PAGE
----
Previous LUBP Interviews
with Nadeem F Paracha
with Kamran Shafi
LUBP is pleased to present an exclusive interview with Pakistan’s leading political commentator and military analyst, Dr. Ayesha Siddiqa.
Dr. Siddiqa is a regular op-ed contributor to leading Pakistani newspapers. She did her doctorate from King’s College London in 1996 and has worked on issues varying from military technology, defence decision-making, nuclear deterrence, arms procurement, arms production to civil-military relations in South Asia. She has written two books on defence decision-making and political economy of military: Pakistan’s Arms Procurement and Military Build-up, 1979-99: In Search of a Policy (Palgrave Press, 2001), and, Military Inc.: Inside Pakistan’s Military Economy (Pluto Press, 2007).
Dr. Siddiqa worked a civil servant for 11 years during which she served as the Director of Naval Research with Pakistan Navy making her the first civilian and a woman to work at that position in Pakistan’s defence establishment. She also worked as a Deputy Director Audit (Defence Services).
She is a Ford Fellow and was the ”Pakistan Scholar” at the Woodrow Wilson International Center for Scholars at Washington, DC for 2004-05. She is a visiting scholar at the Johns Hopkins University’s School of Advanced International Studies (South Asia Studies Program).
LUBP: Dr. Siddiqa, thanks for taking out the time to interview with us. Tell us something about your background and what made you go into the civil services and then subsequently quit the service?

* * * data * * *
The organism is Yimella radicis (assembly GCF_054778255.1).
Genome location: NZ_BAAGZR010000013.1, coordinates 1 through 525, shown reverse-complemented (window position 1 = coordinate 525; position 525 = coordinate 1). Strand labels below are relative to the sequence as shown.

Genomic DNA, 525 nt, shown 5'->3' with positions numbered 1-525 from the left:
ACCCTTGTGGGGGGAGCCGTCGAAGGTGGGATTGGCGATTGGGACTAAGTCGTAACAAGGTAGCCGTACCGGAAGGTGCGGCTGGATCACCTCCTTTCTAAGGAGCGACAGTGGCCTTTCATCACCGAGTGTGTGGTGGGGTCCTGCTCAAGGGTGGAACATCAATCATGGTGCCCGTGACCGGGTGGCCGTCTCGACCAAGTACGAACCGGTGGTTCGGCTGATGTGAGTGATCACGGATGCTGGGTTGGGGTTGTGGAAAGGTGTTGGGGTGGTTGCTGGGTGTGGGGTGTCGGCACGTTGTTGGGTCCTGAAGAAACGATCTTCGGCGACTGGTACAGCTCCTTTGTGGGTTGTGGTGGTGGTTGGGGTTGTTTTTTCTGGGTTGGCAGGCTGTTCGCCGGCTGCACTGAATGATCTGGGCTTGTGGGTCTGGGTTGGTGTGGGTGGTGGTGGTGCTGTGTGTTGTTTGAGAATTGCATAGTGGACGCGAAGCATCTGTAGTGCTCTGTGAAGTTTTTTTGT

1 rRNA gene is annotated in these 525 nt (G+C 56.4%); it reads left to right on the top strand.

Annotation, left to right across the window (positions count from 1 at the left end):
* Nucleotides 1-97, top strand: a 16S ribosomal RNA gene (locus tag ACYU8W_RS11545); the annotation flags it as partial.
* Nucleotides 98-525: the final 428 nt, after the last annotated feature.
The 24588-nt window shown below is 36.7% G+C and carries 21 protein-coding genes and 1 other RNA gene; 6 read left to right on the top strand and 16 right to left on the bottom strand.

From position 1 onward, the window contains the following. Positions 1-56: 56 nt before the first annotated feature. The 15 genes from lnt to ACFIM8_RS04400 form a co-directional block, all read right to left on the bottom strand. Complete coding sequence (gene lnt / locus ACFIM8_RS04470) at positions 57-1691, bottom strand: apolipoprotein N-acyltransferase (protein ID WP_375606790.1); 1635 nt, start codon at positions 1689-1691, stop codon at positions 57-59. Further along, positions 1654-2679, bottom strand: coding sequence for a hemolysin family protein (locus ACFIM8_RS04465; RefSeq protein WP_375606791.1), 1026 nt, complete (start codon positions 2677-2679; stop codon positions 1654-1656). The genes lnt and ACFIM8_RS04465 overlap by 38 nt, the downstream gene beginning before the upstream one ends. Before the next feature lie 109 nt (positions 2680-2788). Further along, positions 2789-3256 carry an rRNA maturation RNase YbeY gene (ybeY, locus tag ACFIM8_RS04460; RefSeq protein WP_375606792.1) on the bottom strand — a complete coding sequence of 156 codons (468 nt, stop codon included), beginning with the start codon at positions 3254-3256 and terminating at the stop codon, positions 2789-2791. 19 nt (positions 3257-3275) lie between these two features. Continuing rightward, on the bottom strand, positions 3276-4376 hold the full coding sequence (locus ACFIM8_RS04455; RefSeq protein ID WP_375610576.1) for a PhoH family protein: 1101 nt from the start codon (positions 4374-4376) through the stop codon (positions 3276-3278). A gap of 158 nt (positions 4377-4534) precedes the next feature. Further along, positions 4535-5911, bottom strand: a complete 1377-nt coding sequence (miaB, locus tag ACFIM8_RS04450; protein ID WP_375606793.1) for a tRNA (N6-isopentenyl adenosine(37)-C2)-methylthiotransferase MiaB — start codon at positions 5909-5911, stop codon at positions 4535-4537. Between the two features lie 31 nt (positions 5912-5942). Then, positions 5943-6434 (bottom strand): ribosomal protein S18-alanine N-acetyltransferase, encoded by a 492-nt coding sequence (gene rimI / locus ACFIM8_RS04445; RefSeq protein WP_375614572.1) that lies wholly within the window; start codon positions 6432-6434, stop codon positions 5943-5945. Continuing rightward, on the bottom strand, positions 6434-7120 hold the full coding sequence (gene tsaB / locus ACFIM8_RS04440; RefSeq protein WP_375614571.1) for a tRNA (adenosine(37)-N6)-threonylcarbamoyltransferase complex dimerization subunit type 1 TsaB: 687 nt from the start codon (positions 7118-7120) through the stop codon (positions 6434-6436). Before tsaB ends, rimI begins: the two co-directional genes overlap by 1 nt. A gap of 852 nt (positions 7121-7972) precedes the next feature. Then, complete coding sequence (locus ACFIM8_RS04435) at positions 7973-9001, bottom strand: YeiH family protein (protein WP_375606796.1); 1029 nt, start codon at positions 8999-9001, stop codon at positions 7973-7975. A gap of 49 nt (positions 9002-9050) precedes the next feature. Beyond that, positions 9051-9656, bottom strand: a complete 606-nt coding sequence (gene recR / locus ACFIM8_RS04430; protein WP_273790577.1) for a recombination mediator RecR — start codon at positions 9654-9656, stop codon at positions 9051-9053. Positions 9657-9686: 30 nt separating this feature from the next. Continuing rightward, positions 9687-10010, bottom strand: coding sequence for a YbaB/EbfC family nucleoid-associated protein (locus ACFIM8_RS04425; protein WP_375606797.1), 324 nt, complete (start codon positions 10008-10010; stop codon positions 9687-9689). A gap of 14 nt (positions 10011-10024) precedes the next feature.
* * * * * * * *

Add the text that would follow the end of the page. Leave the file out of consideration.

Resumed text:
AS: I was born and raised in Lahore. So, despite that my family is from Bahawalpur, a place with which I have active contact, my heart is Lahori (it is a frame of mind). I joined the civil service in 1988 purely for personal reasons.
I lost my father in 1979 and being an only child I was left with my mother to confront issues of inheritance. After I did my bachelors from Kinnaird College, Lahore my mother, who was a novelist – Jamila Hashmi, advised me to do CSS.
Seeing my resistance to the idea one day she told me that “look child you don’t have a father, brother or uncles to help you. You need to stand on your feet to survive, which in this country, means having contacts. You should either earn a name for yourself through writing (and she meant fiction) or join the civil service.
In hindsight, it was a good decision because I finished with my written exams for the CSS in October 1987 and my mother passed away in January 1988 leaving me behind to stand up ‘on my two feet’. I realized that being a member of the civil service made such a difference in the world.
The deputy commissioner Bahawalpur, who was a pakka DMG (District Management Group) officer with the ‘right’ kind of attitude for a brown sahib, began to behave differently. I was no more the awam (ordinary person) but part of the class of rulers. Trust me, this meant a lot in a feudal-bureaucratic environment.
I was in the Audit and accounts service and served in various capacities. It was during this period that I went to England to do my Ph.D. in War Studies, King’s College, London. I returned in 1996 and rejoined civil service where I remained until I resigned in 2000. Prior to my resignation I also served in Pakistan Navy for a year and a half as Director of Naval Research. The problems, which were the cause for my joining the civil service, were no more and I was more inclined to pursuing an academic career. I have no regrets on my decision. I think I was just not suited for a bureaucratic career.
LUBP: How did your experience as the Director of Naval Research assist you in your research methodology? Did this experience guide you in what many consider the definitive analysis of the economics of our security establishment, “Military Inc.”?
AS: My stint with the Navy was an interesting experience and an experiment. Actually, the CNS then Admiral Fasih Bokhari had a great idea to get a civilian to work for him and bring a change in the service. However, the status-quo forces didn’t allow him to do so. But it was interesting. One raced with time and battle with ideological bottle necks.